Action must be taken to combat the rise in costs of the National Health Insurance (NHI) scheme, lawmakers said at a meeting of the legislature's Sanitation, Environment and Social Welfare Committee yesterday.
"People are scared that the `second generation' NHI is going to be an excuse to raise premiums," said Chinese Nationalist Party (KMT) Legislator Chen Chieh (
Democratic Progressive Party (DDP) Legislator Lin Yu-sheng (林育生) lamented that even heavy bargaining failed to curb the rise in pharmaceutical costs as a percentage of total spending.
"We've cut and cut away at drug prices," Lin said. "It's gotten to the point where pharmaceutical companies are exiting the Taiwan market and we are left with inferior drugs."
Lin described some of the drugs prescribed by the NIH as "veterinarian medicine."
According to DDP Legislator Kuo Chun-ming (郭俊銘) the best way to control costs is through discouraging the chronic overconsumption of medical services.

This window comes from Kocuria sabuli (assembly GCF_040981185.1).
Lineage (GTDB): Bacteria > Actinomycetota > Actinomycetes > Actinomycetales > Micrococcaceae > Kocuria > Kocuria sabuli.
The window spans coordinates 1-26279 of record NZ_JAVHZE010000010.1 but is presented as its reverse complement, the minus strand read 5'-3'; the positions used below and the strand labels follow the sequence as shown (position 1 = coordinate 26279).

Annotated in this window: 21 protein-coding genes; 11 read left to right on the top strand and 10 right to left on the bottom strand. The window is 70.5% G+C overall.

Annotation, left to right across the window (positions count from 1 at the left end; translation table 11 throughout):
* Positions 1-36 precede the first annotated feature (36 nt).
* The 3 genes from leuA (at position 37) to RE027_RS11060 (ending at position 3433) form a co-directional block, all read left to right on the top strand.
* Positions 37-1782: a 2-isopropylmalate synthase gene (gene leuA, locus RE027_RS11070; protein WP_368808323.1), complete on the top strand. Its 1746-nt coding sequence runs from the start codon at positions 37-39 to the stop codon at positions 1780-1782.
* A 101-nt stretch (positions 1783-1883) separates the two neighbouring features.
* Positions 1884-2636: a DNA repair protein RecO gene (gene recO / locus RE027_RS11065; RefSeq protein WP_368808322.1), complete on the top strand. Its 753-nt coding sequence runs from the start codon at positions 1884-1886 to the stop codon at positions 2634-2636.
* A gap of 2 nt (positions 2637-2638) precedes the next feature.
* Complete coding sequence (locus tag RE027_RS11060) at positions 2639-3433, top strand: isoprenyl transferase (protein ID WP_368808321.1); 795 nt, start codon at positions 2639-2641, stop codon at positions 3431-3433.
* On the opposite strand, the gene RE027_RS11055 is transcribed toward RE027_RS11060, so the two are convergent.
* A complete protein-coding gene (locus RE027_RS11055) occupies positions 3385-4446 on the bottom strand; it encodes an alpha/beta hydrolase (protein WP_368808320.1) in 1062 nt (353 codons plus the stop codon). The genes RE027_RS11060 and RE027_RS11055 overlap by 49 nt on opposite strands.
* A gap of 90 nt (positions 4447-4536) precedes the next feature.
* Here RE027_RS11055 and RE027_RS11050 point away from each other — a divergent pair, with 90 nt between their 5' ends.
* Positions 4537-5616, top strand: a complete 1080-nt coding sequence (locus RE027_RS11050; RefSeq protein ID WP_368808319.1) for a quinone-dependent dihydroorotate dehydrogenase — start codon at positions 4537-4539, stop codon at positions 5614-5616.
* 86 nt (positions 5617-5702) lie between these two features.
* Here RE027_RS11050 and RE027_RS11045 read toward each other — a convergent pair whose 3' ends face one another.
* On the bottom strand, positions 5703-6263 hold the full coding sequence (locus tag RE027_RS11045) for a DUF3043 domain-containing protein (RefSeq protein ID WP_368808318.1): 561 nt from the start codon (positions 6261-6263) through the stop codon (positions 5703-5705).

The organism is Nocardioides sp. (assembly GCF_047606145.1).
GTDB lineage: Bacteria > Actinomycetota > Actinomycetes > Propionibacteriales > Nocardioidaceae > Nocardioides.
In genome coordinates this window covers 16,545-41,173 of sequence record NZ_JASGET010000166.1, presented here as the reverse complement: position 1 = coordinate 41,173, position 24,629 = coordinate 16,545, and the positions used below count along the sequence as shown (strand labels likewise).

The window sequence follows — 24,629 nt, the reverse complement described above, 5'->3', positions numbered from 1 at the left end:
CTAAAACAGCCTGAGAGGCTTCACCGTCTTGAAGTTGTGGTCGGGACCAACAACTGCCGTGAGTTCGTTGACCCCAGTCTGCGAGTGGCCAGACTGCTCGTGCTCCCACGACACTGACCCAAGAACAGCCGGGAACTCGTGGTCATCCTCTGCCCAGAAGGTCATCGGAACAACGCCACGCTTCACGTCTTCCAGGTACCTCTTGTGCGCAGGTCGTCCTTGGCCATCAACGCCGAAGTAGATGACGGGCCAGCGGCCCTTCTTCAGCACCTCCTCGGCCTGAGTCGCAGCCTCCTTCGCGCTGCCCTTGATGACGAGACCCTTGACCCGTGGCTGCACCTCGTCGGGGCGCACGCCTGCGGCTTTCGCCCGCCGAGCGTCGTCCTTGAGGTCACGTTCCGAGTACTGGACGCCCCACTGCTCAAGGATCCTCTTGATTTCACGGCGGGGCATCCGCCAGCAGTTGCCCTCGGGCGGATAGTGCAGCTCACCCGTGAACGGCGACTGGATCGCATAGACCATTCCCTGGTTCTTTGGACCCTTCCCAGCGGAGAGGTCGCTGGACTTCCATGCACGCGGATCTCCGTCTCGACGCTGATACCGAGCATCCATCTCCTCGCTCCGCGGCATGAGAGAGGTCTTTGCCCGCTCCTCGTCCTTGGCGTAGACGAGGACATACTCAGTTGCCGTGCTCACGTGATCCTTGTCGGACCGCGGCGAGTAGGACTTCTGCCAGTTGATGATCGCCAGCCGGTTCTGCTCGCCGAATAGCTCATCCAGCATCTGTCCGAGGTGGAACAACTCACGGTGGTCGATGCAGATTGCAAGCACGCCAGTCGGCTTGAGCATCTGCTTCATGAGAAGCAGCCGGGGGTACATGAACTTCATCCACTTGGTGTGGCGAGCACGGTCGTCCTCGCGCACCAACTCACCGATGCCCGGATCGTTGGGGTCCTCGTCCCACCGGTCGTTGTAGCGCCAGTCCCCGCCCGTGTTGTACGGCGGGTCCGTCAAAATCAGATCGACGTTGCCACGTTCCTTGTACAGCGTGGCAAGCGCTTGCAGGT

"In other countries, Doctors don't routinely prescribe drugs for common colds like we do here. We have too many people visiting the doctor more than a hundred times a year," he said.
Kuo said he has solicited public opinion to assess the likely reaction to a scheme rationing the number of NHI-covered clinic visits based on age.
"The impression I get is that as long as premiums don't go up, everything else is more negotiable," he said.
Kuo looked to Singapore as an instructive example when it comes to keeping costs down.
"Singapore has managed to build an excellent national health insurance scheme that costs only 4.2 percent of GDP," Kuo said. "All outpatient clinic visits are paid for out of pocket, and as a result only 4.24 percent of the population goes for an outpatient clinic visit each year."
Despite the recent concerns, Kuo says that Taiwan's NHI is still a bargain by international standards.
"Out of the 38 countries that have nationalized healthcare, I think Taiwan's might be the cheapest," Kuo said.